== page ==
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Internet Family Fun

Your Child Getting Into Trouble Online

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Internet Family Fun Home > Internet Safety > Parents are Responsible for Their Child's Actions Online

Parents are Responsible for Their Child's Actions Online

"Don't You Ever Ask Them Why.." may not be a good idea in the online world. You are responsible for their actions while they are online. Someone can contact you if they have been doing things illegal or even just by breaking the User Agreements on Web sites. You may be thinking, "My kid isn't a hacker that breaks into government computers, so I don't have to worry." True, you or your child may not be doing anything illegal but you can lose Internet Service Provider privileges for spamming, being rude or transmitting copyright protected information.

How Do I Know What The Rules Are?
If you are online you have entered into a user agreement with your Internet Service Provider. Almost no one really reads these long boring legal documents, so you are not alone if you don't realize this. Also, just by using most Web sites you also have entered into a user agreement. These user agreements are where you or your children agree to rules. A common part of Web site's User Agreements or Terms of Use says, "You will not: Publish, post, upload, distribute or disseminate any inappropriate, profane, defamatory, infringing, obscene, indecent or unlawful topic, name, material or information." Another words, if your child goes into a chat room and uses profanity, they have broken a user agreement. Basically, it is the equivalent of your child going into the bathroom stall and writing on the walls - something you don't want your child to do, but they still do it. The only difference is, when they do it online, they leave identifying information that they did it.

How Would They Find Out It Came From My Computer?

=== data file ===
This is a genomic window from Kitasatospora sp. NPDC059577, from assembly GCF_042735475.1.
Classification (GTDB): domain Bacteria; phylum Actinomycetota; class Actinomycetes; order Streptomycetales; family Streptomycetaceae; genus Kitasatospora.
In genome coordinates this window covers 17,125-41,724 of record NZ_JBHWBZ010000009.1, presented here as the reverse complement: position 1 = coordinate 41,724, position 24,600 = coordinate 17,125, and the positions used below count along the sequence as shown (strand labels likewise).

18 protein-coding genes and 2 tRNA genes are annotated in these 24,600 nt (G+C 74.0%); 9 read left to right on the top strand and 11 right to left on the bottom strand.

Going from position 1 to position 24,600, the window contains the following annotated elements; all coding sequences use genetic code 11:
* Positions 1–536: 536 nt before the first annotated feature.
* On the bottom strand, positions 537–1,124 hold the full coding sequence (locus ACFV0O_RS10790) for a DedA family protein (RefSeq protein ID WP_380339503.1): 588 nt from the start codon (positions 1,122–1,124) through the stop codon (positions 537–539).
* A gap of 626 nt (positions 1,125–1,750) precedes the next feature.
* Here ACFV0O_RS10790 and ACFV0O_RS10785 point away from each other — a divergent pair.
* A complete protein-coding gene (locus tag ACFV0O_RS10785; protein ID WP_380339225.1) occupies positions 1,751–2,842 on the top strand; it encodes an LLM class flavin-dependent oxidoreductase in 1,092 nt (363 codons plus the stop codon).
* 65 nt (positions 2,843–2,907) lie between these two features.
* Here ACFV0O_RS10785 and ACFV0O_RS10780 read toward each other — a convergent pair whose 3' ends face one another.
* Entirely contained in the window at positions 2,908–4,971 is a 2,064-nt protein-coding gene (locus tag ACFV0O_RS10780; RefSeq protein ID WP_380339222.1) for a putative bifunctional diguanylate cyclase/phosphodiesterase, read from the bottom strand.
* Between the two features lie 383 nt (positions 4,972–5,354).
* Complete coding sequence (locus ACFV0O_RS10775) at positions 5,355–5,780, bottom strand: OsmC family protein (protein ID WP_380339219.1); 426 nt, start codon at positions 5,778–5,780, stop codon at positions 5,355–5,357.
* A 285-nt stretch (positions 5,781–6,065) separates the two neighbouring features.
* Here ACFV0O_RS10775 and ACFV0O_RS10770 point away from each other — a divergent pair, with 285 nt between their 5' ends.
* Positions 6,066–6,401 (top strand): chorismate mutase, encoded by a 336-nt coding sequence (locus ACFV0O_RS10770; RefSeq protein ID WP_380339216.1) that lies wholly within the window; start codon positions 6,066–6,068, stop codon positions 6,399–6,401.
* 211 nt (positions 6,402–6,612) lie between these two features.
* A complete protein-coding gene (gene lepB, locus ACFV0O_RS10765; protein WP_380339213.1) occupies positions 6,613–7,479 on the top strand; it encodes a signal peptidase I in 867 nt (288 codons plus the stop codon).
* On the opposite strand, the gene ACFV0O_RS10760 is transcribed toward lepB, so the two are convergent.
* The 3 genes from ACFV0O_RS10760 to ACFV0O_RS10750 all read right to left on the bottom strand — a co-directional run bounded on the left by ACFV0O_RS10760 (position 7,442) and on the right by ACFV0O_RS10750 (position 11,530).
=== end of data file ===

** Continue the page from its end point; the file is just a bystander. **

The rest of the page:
It is very simple to track someone down on the Internet. There basically is no such thing as anonymity. Each time you log onto your Internet service provider, you are assigned an IP (Internet Protocol) number. This number is unique to all the other IP numbers of users using the Internet. When you visit a Web site, the IP number is logged and the time you were there. If something happens that warrants action, the Web site owner can track this number to the Internet service provider and lodge a complaint. All the Internet service provider has to do is look up the account that was using that IP number at that time. Ringgggg.. "Hello Mrs. Smith, we just got a complaint that profanity was posted at the aaa Website which violated their user agreement and ours. We show that this was posted from someone using your account."

If My Child Broke The Rules, What Could Happen?
What comes next may be a simple warning or being dropped by the Internet service provider, depending on the nature of the offense. If it was serious enough and the police were involved it may be a different story. Most of the time, profanity isn't reported, but that doesn't mean that it can't happen. Imagine having to change email addresses and explaining to everyone why. Also it is rumored that Internet service providers keep blacklists of problem users, so it may be hard to get another account in your name.

So What Should I Do To Make Sure My Child Doesn't End Up In Trouble?
Often children feel they are anonymous on the Internet, so they will try out swearing or acting like someone else because they think they can get away with it. It is critical to take the time to talk to your children about netiquette. Netiquette is basically the same rules of behavior they use at school. Installing filtering software can also be a good idea, but it usually filters what comes into your computer, not out. Monitoring your children online and communicating with them is the most important thing you can do. You can install monitoring software to monitor what they are doing. This is not only for your protection but also for their protection against predators. It is also important to lay out the rules and agree to them. Sit down with your child and talk about the rules and sign a user agreement with your kids.

Website and Internet Service Provider User Agreements

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